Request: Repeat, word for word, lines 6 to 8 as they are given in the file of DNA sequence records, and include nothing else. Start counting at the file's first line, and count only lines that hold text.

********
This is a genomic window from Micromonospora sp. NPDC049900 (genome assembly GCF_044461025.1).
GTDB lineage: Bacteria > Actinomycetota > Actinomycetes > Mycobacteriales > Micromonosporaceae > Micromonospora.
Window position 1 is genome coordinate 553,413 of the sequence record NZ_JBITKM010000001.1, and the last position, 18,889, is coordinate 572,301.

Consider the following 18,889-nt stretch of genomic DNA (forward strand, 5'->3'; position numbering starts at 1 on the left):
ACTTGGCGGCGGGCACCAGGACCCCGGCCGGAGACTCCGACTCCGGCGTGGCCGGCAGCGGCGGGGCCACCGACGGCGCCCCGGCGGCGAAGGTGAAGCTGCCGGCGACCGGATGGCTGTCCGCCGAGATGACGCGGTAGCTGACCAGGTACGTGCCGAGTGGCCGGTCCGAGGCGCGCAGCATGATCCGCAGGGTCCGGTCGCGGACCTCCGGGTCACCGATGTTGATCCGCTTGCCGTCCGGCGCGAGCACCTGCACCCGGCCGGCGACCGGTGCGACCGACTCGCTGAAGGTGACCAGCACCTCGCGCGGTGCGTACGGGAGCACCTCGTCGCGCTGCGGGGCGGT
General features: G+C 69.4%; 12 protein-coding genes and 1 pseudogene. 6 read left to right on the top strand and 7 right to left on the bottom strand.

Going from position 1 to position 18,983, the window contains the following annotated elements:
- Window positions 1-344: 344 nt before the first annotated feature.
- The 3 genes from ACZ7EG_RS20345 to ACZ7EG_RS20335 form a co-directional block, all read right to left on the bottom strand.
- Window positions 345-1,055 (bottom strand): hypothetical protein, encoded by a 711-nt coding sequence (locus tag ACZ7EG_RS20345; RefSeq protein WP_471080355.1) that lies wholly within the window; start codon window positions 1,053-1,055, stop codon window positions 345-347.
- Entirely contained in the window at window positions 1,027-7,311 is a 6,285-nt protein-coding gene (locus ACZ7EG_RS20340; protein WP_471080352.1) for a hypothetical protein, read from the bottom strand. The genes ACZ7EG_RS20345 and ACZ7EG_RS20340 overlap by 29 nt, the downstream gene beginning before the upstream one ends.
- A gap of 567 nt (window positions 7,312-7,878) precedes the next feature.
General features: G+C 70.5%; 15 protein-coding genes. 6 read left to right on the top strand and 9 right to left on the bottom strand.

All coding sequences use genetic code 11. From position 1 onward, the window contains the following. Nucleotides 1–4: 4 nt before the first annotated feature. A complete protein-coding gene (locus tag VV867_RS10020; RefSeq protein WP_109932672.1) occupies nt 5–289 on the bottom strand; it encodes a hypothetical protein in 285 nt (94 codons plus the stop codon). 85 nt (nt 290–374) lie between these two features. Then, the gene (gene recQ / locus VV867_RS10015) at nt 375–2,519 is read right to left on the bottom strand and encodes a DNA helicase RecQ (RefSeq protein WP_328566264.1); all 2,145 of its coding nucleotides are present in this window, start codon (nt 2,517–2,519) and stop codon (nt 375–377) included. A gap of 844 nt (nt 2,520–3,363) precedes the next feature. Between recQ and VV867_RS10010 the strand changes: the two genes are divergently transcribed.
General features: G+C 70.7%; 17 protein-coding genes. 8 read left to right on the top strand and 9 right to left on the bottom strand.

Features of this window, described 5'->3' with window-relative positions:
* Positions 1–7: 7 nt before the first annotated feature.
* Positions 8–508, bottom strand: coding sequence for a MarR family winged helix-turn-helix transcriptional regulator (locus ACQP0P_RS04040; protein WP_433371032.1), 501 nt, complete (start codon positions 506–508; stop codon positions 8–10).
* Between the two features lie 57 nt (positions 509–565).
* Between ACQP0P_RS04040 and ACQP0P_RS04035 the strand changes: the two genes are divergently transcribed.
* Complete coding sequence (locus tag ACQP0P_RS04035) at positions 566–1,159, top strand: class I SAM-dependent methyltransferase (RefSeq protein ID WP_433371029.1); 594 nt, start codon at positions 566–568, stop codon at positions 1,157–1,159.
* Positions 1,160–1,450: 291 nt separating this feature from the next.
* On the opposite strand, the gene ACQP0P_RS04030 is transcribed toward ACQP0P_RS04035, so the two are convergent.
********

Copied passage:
General features: G+C 69.4%; 12 protein-coding genes and 1 pseudogene. 6 read left to right on the top strand and 7 right to left on the bottom strand.

Going from position 1 to position 18,983, the window contains the following annotated elements:
- Window positions 1-344: 344 nt before the first annotated feature.